Note that I do not think we should necessarily rule out forme-changing abilities - all three can be activated through use of a move, be it weather or Substitute, and therefore can potentially be actively utilised to aid momentum, whilst the passive qualities can potentially be useful and SHOULD BE DISCUSSED. If we were to utilise an ability, I would argue that the precedent set by them is only how the forme-change occurs, and not how the formes themselves should be constructed (i.e. Hail-Forecast-Mon shouldn't need to be Ice-type, Flower-Gift-Mon shouldn't need to have both formes be identical).


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I've had this concept in planning for a while, and while I'm aware that it's similar to homeslice's concept, I think it differs enough in its aims to be worth posting.

Name: Hazardbuster

General Description: A Pokémon designed to reduce the presence of hazards in the OU metagame as much as possible.

Justification: It is undeniable that entry hazards are of paramount importance, affecting our decisions both during the team-building process and on the battlefield. By removing/mitigating their impact on the metagame as much as possible, we will discover which strategies/Pokémon become more viable in a less hazard-friendly environment, which strategies/Pokémon become less viable, and how general team-building and gameplay choices will diverge from "standard battlefield conditions".

Questions To Be Answered:
  • In what ways do entry hazards affect our team-building decisions and the viability of certain Pokémon and playstyles?
  • In what ways do entry hazards affect our in-game decisions, prediction, and risktaking?
  • What are the advantages and disadvantages of current hazard-removal Pokémon, and how can CAP6 fill their roles more effectively?
  • What are the advantages and disadvantages of current hazard-setting Pokémon, and how can CAP6 deal with them more effectively?
  • Which entry hazards have the most impact on the metagame, and which are the hardest to remove/mitigate?
  • What are the most effective general methods and strategies of hazard-mitigation, and how can CAP6 excel at supporting them?
  • Do current hazard-removal techniques inherently sacrifice too much momentum to decrease entry hazard usage?
Explanation: Hazards have been a part of competitive Pokémon since Gen2, and their presence becomes stronger with each passing generation. Some Pokémon such as Yanmega and Moltres are uncommon mostly because of the proliferation of Stealth Rock, which some Pokémon such as Multiscale Dragonite and Volcarona would arguably be overpowered without hazards chipping away at them. Furthermore, while anti-hazard strategies have been developed over the years, such as Rapid Spinning and the recent addition of Magic Bounce, the users of these utilities usually carry several disadvantages that make them outclassed outside of these roles (eg Donphan, Forretress, Xatu) and can be relatively easy to stop, and most must sacrifice their team's momentum to fulfil their tasks. As a result, entry hazards overall are worth using on any team despite these counter-strategies. Designing a Pokémon that not only excels at removing entry hazards or keeping them off the field by other means (Rapid Spin, Magic Bounce, fast Taunt, sheer offensive pressure), but also does so while remaining generally useful on the team otherwise, would allow us to investigate the effects of a hazard free metagame, or at least as hazard-free as reasonably possible. Starmie would be a fairly good comparison for the role of this Pokémon, although CAP6 would obviously be more specialised.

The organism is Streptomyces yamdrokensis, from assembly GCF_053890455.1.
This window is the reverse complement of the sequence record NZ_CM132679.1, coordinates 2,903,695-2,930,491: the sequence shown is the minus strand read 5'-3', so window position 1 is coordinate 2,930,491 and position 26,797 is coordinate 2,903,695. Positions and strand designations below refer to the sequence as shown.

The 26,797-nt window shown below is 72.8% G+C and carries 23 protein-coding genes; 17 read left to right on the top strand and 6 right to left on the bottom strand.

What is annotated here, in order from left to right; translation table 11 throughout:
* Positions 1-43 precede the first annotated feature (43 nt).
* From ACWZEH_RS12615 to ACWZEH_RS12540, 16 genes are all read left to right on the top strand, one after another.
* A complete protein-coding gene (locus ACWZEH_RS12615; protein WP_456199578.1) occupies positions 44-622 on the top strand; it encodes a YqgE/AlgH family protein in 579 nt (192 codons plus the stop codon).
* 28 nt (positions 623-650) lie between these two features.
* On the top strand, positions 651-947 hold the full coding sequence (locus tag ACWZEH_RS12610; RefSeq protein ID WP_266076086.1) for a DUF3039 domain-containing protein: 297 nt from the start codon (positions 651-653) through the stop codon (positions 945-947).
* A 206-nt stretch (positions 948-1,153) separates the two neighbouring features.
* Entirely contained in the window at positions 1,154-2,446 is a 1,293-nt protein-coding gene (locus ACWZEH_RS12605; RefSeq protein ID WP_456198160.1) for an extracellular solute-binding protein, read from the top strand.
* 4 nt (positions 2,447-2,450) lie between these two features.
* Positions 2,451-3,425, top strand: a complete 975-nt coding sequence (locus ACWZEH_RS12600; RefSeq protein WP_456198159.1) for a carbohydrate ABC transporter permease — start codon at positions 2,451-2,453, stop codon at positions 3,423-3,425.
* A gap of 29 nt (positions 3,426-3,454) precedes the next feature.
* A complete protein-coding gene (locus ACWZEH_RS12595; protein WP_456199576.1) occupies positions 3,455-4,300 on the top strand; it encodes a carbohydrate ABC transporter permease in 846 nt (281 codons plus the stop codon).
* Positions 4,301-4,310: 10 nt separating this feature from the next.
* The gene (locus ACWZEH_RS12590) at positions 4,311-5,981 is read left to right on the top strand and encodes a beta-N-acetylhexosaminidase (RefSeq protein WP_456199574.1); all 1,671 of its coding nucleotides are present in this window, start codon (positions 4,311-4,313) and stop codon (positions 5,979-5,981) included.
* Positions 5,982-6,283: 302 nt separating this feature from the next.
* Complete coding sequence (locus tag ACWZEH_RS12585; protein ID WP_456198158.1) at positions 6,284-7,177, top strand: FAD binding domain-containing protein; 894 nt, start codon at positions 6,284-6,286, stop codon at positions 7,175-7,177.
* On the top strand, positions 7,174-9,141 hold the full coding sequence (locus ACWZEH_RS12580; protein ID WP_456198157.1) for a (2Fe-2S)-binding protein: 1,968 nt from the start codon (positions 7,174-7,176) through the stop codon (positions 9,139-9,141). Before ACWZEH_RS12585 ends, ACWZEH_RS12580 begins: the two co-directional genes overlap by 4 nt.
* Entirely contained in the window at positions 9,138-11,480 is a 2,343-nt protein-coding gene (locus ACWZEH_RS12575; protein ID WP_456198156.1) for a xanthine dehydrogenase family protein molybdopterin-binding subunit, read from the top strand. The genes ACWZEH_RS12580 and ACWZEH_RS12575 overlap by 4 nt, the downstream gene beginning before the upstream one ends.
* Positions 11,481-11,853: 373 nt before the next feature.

I disagree with the notion that a hazard-based-concept CAP6 should also be able to ensure hazards for its team. Having a more versatile Starmie/Espeon would be somewhat centralising already, and I accept that this is necessary to investigate the desired metagame, but making the same Pokémon excel at providing hazards would tip it into ridiculousness. Furthermore, making CAP6 simultaneously the best hazard remover and hazard provider would achieve little; everyone would use CAP6, and whether a team had hazards on the opponent's side would come down to who's CAP6 was removed first. We wouldn't get to see a metagame with reduced hazard presence, just one where everyone uses the same hazard setter. A CAP that specialises in removing hazards would provide a focused Pokémon and a focused concept, while a CAP that both removes and provides hazards would have serious 4MSS, and could lead to inconclusive outcomes.

While it may not be possible to complete remove hazards from the metagame with just one Pokémon, it would be reasonable to lower the usage of hazards enough to change usage statistics by a significant degree.
Couple of things

Id like to point out, that just because an Uber is "countered" by something in OU, doesn't mean that said Uber would still be OU. For instance, Gastrodon counters Kyogre, Claydol prolly counters most Groudon, Heatran countered Genesect, Jirachi countered Tornadus-T etc etc. So already, your concept is a little vulnerable because one single pokemon being good is hardly going to make an uber drop down, since it doesn't actually make the uber less broken, and just centralises the meta around CAP 6, hardly something thats healthy. In addition, these ubers (correct me if I am wrong) won't be playable in the playtest, making it harder to judge how successful the CAP was.
To be honest, Solstice's is better worded anyway, so I'm backing out and letting him submit it so the votes aren't split, and simply throw my support behind the other post. As for the other point, part of the project would be to see if we could make CAP 6 do it's job without becoming over centralizing.

Base Speed

What a load of BS!
Hey all, thanks for all your feedback and likes on my concept, keep 'em coming.

Firstly, I'm going to address some of my feedback.

@Yilx and ginjaninja: Thanks for taking the time to read my concept and give some really deep analysis here. Much appreciated. In response to your request to remove ambiguity, I've rehashed an explanation paragraph and added in a clear statement that random number generator luck has no place in the concept. If there's still more refining needed here, let me know.